Small wonder then that not only the States of Karnataka and Maharashtra but the people of Telangana and Rayalaseema as well have always nursed a fully justified grievance about the distribution of the Krishna river waters. And even though there is no allocable water left in the Krishna river in terms of the Bachawat award, proposals aimed at watering the parched lands of Nalgonda, Mahbubnagar, Kurnool, Cuddapah and Anantapur districts have been put forward in abundance. And the State government too, at various points of time – if only at election time in most cases - has promised execution each of these proposals. Not counting the minor proposals, the major ones alone would need about 200 tmc.ft of water: 40 each for the Srisailam Left Bank Canal (Nalgonda district), Bheema, Nettempadu, Kalwakurthi & other lift irrigation schemes (Mahbubnagar district), Galeru-Nagari and Handri-Neeva (for the four Rayalaseema districts), and Veligonda (the uplands of Markapuram division of Prakasam district). The profusion of the demands reflects the stark reality of heart-breaking drought in these areas.from this article ('Pulichintala - A Test Case', by K.Balagopal) at the site which isn't small enough enough to think beyond rights that i had referred to yesterday.
i'd talked about perspective here, in response to some comments. going back to the article, let's look at balagopal's perspective:
According to a note circulated by the Irrigation department in the year 1998, the Pulichintala project is slated to use 982 million cubic meters of water from the Krishna river, which comes to about 13 tmc.ft. One tmc.ft of water is sufficient to irrigate six thousand to ten thousand acres, depending on whether it is used for wet cultivation or `irrigated dry’ cultivation. Taking the latter, these 13 tmc.ft of water would irrigate 1.3 lakh acres of land. How happy would any of the above districts from Nalgonda to Anantapur be to get at least this much irrigation water, though it is nothing compared to the 20 lakh acres that would be irrigated by all the projects all of them taken together have been dreaming of for decades now!krishna, and unsolvable problems like pulichintala have fuelled discontent in telangana for a very long period. but how is balagopal's perspective different from how those on the other side of the krishna think? from the perspective of the farmers in the delta, who wouldn't share any water even with their neighbours, leave alone those on the other side? when a discussion on rights doesn't start with drinking water and wet toilets, or universally recognized human rights, for the largest number of people, i don't see how even any reallocation of water between regions, would solve any problems. inequality is embedded deep in this perspective: higher needs should be met first. so, it's always the upper caste paddy farmer, in the three regions, whose 'parched lands' would be recognized first. millions of parched throats, in hundreds of villages all along the krishna basin region, can only wait forever. does the separatist movement look beyond this casteist perspective? or at a future beyond agriculture (as defined by the green revolution)?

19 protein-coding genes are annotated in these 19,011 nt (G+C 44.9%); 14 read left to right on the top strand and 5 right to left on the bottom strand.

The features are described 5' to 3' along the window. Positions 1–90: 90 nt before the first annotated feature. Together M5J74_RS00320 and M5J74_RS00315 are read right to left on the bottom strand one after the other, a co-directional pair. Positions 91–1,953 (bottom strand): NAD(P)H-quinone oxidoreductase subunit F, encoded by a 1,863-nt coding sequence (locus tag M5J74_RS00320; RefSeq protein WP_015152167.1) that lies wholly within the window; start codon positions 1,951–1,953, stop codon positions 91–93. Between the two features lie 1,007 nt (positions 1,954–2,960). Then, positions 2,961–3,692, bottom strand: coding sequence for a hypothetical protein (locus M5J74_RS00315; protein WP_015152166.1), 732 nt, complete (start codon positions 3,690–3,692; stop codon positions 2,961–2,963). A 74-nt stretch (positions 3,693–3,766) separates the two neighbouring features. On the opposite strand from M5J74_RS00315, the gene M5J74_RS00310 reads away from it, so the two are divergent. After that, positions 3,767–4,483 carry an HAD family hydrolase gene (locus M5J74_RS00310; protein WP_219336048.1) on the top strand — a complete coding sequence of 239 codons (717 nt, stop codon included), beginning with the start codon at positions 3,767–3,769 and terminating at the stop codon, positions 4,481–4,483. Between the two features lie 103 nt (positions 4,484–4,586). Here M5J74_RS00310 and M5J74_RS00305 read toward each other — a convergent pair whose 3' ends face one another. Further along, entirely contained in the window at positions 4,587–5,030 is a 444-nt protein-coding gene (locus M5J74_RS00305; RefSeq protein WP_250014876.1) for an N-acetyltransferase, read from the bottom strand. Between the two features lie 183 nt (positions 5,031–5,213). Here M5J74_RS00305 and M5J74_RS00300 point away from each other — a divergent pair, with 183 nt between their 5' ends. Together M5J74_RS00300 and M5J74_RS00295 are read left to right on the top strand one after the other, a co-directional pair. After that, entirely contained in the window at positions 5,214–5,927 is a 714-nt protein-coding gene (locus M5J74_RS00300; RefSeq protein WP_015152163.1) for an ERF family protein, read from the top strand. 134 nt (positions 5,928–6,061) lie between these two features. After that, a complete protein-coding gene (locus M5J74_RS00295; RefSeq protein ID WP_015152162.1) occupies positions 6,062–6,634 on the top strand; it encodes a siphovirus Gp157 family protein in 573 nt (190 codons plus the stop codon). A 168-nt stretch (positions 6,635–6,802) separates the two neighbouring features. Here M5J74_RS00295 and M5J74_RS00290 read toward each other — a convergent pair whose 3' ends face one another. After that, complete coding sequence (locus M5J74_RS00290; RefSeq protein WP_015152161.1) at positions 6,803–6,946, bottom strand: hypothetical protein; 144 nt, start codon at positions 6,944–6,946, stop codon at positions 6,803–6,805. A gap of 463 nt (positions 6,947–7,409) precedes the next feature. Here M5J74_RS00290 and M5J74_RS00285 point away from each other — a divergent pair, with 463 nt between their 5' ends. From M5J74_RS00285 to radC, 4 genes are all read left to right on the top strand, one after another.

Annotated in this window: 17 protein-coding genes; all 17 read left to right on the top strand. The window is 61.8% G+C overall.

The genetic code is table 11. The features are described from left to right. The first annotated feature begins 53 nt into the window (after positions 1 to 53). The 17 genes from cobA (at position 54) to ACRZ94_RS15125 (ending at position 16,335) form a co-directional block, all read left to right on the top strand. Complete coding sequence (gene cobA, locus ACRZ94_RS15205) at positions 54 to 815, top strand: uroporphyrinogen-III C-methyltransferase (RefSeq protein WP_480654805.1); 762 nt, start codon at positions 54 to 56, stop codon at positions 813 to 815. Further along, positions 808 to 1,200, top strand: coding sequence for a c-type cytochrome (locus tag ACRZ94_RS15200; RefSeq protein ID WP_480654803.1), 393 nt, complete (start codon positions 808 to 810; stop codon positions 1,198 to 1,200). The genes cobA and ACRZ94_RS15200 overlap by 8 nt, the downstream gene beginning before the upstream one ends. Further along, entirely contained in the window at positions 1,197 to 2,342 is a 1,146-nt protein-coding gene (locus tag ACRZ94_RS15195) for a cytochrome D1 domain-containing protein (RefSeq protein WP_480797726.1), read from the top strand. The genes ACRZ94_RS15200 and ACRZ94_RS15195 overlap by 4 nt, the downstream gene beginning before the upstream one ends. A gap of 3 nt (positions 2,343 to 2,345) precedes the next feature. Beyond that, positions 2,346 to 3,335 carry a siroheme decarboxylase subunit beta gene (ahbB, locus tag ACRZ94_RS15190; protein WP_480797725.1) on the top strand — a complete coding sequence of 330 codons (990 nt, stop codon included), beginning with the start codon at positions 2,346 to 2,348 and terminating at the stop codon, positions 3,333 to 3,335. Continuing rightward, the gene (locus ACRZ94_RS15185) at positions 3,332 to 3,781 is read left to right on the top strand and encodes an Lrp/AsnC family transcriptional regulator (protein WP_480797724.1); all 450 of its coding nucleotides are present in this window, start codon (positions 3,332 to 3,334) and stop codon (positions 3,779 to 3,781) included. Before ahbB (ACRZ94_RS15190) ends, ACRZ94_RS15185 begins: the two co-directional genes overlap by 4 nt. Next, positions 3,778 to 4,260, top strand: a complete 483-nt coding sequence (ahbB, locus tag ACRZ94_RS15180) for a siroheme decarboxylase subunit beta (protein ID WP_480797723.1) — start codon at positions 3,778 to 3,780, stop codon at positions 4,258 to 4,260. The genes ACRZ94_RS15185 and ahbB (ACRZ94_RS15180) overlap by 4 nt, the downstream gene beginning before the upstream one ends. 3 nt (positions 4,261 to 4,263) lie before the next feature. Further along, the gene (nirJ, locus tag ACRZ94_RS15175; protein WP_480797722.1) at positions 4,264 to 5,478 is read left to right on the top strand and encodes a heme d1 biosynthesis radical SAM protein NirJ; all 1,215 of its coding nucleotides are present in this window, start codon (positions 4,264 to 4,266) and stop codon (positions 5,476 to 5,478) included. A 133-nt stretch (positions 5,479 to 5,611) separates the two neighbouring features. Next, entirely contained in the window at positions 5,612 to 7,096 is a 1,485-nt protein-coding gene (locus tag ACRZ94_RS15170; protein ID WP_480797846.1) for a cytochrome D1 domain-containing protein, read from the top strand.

And what use is this project going to be put to? Not even to irrigate 1.3 lakh acres of as yet unirrigated land in Krishna district, but to ensure that transplantation of paddy in the Krishna delta under the old canal system takes place in June-July. Almatti in Karnataka and increased ayacut under Nagarjunasagar in upland Guntur and Nalgonda districts are said to have slowed down the arrival of water into the Prakasam barrage in the early monsoon weeks, thereby rendering transplantation of paddy in the months of June and July uncertain, and therefore 13 tmc.ft of water will be stored in the balancing reservoir at Pulichintala to be sent down to the Prakasam barrage at the appointed time so that the schedule of transplantation that the delta farmers are accustomed to is not upset. What solicitude!